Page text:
Friday, February 15, 2008

Kramer vs Kramer

Kramer vs Kramer was the 1979 Academy Award winner for Best Picture. It was about a divorce and a child custody battle between the divorcing parents. Divorce and child custody have come up in a New York Times article in a way which has significance to Orthodox Judaism. In fact I believe this is increasingly becoming a problem as more and more secular Jews embrace observant Judaism while at the same time divorces are becoming increasingly more common.

The article tells us of a custody battle between two parents. The issue is religion. The mother has become a ‘Baalas Teshuva’ embracing a very right wing branch of her religion. The father argues that the strict religious upbringing their daughter now receives at her mother’s home, which involved modest dress, teaching her about sin etc. and insisting on limited exposure to popular culture, was damaging her.

The mother’s reaction was “We were easy targets because we were made to look like cultists.”

I can hear these arguments being made in exactly the same way if the parents were Jewish.

The court case in question does not one involve Jews. But it does raise interesting and legitimate questions. Who should get custody in these kinds of situations? Should religion be a factor? Should it be the only factor? If a couple enters a marriage with the same set of values be they secular of religious and one of them changes drastically, is it fair to expect the other to just go along and change?

In divorces should the Baal Teshuva always be in the right? Even if he or she is the one who departed radically from what was a secular beginning? What about the reverse? If a parent becomes unobservant, should he or she ever be given custody? Or should the observant parent always get custody? Should the child have any say in the matter? How old must the child be before we pay attention to their preferences? And how much weight do we give the child about determining their own welfare?

Despite what might be conventional wisdom for religious Jews, I do not necessarily think that the religious parent should always triumph.

Obviously the goal for any Jew should be for the welfare of his fellow Jew. Kol Yisroel Areivm Zeh LaZeh. This means every Jew is ultimately responsible for each other’s welfare - physical as well as spiritual. One cannot only look at which parent is religious and which parent is not. One needs to consider the ultimate consequences of any decision.

In order for a human being to function as a religious Jew he or she must first have a healthy mental state. People who are raised in dysfunctional families fare poorly in that regard. If a child has been raised in a secular home and is suddenly required to adhere to some very strict codes of conduct unlike anything he or she has ever known, it is a prescription for dysfunction and rebellion.

By rebellion I don’t only mean rebelling against religion but rebelling against society. Including adopting the self abusive lifestyle of the drug culture, all manner of illicit and even dangerous sexual activity, and God knows what else. By forcing an unwilling older child to live with a parent who suddenly and radically changes from being completely secular to being very religious it produces a an untenable situation for a child.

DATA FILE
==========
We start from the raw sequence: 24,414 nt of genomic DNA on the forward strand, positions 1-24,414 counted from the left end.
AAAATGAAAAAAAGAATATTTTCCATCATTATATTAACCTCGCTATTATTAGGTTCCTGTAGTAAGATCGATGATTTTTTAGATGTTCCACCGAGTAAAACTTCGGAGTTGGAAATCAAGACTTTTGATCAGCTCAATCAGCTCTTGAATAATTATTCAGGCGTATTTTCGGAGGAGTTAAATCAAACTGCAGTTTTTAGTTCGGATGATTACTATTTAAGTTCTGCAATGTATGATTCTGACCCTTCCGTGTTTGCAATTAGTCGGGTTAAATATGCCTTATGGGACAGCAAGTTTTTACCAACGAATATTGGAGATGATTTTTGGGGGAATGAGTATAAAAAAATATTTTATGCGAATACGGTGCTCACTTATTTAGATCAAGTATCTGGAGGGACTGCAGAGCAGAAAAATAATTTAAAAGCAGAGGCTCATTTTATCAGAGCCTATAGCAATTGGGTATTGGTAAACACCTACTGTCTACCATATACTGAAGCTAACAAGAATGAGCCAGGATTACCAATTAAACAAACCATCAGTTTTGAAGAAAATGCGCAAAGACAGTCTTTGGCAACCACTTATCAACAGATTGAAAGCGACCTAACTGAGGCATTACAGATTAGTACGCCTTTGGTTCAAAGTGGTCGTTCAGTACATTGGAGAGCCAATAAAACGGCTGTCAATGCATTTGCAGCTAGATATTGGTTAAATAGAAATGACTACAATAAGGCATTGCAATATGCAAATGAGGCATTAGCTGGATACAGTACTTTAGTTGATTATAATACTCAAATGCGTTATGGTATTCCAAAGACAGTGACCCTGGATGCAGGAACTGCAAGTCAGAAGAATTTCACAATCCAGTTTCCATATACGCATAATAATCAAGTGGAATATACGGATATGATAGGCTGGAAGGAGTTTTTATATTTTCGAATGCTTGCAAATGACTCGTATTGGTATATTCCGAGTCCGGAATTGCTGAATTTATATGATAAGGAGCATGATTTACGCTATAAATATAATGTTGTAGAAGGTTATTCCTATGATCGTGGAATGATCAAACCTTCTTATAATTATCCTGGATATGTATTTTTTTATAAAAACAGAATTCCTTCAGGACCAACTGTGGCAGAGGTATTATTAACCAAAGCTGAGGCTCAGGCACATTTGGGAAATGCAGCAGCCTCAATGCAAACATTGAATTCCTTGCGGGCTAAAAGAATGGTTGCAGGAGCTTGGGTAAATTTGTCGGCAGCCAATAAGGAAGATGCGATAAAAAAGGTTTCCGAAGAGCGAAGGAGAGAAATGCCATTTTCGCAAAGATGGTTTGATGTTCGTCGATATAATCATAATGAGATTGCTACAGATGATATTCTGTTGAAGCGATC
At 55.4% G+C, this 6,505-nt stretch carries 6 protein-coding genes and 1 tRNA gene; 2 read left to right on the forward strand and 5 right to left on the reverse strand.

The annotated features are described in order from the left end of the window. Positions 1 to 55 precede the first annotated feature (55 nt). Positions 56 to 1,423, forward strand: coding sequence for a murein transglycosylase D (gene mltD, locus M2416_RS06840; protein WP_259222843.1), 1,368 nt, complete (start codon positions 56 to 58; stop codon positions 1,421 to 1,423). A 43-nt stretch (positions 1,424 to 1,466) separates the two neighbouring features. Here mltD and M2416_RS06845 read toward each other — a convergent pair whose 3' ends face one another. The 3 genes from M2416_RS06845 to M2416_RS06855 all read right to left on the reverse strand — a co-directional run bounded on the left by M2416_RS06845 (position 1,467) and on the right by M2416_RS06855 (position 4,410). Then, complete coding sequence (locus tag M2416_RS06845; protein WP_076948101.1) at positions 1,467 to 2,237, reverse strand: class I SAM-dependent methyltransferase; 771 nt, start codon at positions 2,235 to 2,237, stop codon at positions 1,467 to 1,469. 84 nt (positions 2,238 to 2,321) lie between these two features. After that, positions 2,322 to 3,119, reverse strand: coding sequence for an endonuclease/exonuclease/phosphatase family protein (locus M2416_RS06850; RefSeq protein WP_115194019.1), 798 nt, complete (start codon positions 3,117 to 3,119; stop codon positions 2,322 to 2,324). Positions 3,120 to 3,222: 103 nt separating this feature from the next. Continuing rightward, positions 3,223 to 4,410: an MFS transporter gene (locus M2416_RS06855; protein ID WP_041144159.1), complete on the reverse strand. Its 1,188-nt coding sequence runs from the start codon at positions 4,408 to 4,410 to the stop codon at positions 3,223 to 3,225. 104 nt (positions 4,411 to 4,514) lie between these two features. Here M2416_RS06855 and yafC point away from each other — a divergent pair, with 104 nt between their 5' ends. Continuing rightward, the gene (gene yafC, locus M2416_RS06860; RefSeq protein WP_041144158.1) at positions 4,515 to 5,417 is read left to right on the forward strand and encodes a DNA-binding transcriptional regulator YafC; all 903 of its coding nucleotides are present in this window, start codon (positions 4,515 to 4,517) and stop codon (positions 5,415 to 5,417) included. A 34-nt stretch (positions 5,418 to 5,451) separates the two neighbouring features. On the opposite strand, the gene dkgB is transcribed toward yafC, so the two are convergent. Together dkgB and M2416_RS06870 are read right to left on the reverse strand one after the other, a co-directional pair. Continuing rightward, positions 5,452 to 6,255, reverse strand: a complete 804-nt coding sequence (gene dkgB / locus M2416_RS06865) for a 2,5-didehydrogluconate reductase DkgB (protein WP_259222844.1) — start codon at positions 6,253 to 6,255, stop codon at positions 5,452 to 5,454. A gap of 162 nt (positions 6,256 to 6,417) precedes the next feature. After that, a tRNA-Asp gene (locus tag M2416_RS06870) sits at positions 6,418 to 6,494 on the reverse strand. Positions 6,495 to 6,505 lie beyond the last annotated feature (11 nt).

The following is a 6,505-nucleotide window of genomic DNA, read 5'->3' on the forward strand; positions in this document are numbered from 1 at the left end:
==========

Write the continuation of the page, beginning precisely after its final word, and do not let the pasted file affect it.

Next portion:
Suddenly demanding the modest dress of Orthodoxy, focusing on the very restrictive behavior demanded by Orthodox standards, limiting exposure to popular culture, all of which is perfectly acceptable to the other parent… and there is hardly any chance that a child will succeed in becoming truly observant. This kind of sudden change will certainly be damaging to them. In the end it will be counter-productive.

Children in these circumstances may at first be compliant. But not without a huge amount of resentment. And they will end up hating religion and fighting it at every turn.

In my view, from about age 7 or 8 if a child was raised in a secular home until then and suddenly one parent becomes a Baal Teshuva, unless the child is a willing participant in the new code of behavior, it is probably wiser to leave him or her with the secular parent… as long as there is no general animosity to religious observance by that secular parent.

The counter argument might be that we have to always try and place the child with the religious parent as that is the soul saving activity. The argument might also be that putting that child in an irreligious secular environment will guarantee non-obervance. Whereas in the environment of the religious parent at least there is a chance that he or she will stop rebelling and ‘see the light’.

But I would argue that the opposite is more likely. Forced observance begets rebellion. Compliance by a child under those conditions comes at a price. Any observance will be grudgingly done and probably resented for the rest of their lives. But if a child is granted custody to a loving secular parent… as long as observant Judaism is seen at least as neutral, there is a good chance that that child will retain a good relationship with the religious parent too.

Then at some point in the future there may be an opportunity by the child to see observant Judaism as a realistic option. Children raised in a stable and loving secular environment have a far better chance of becoming observant than children suddenly forced into what they see as a straight jacket lifestyle. Just some thoughts.